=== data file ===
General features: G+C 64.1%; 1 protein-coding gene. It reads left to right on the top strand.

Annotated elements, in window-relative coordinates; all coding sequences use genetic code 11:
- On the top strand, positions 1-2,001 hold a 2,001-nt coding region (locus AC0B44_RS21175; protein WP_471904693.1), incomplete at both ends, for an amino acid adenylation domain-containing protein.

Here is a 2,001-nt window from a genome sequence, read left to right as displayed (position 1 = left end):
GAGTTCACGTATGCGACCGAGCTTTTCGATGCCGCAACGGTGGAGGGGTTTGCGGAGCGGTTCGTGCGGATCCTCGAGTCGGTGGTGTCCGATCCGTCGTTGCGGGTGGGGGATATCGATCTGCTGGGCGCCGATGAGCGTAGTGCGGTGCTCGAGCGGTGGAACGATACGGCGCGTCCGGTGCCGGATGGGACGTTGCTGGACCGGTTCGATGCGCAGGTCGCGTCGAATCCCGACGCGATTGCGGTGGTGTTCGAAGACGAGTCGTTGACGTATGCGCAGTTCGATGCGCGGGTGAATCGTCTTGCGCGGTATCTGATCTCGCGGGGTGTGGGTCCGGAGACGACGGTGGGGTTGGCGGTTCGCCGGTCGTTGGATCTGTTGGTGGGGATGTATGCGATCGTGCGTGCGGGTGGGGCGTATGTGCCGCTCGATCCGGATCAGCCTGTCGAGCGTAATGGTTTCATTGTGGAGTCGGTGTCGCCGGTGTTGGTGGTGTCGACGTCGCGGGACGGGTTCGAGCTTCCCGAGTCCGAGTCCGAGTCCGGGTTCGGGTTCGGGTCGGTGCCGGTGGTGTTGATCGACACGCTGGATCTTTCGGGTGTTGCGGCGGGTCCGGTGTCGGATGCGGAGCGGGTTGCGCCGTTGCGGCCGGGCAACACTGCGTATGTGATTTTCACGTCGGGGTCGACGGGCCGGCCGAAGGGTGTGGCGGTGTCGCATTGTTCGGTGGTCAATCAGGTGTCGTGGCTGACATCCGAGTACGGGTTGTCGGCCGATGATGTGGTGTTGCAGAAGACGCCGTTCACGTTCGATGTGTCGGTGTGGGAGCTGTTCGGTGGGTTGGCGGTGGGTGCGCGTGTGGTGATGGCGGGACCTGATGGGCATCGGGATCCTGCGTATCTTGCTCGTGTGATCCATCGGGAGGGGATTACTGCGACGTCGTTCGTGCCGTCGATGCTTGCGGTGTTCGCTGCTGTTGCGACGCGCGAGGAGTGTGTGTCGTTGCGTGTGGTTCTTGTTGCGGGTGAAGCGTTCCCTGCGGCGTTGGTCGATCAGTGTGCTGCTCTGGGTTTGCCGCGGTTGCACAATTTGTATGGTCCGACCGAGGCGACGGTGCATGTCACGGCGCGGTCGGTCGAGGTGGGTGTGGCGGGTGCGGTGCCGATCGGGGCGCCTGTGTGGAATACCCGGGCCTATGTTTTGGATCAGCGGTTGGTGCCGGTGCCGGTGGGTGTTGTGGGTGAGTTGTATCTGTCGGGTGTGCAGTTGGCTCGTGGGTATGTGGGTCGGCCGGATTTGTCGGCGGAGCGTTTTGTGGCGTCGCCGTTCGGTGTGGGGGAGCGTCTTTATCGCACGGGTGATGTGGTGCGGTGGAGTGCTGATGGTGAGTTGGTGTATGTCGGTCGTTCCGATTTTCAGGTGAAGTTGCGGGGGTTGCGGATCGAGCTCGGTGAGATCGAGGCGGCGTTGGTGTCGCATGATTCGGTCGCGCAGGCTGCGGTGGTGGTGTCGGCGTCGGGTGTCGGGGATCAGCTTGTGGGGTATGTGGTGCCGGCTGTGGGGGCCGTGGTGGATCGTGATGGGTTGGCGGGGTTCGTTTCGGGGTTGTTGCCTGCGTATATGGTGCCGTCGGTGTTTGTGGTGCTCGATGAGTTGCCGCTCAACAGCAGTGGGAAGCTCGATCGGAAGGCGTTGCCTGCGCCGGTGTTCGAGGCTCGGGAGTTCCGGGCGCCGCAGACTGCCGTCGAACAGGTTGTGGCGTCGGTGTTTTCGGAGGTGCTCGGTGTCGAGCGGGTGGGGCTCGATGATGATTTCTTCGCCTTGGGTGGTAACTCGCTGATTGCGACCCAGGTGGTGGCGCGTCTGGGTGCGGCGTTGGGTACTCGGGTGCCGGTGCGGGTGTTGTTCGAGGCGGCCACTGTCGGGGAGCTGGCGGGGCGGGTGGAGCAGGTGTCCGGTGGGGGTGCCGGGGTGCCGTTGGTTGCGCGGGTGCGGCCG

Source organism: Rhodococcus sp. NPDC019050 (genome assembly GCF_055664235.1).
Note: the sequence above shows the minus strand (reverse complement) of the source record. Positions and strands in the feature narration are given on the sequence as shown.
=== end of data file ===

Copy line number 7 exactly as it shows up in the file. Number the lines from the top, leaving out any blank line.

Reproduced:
Note: the sequence above shows the minus strand (reverse complement) of the source record. Positions and strands in the feature narration are given on the sequence as shown.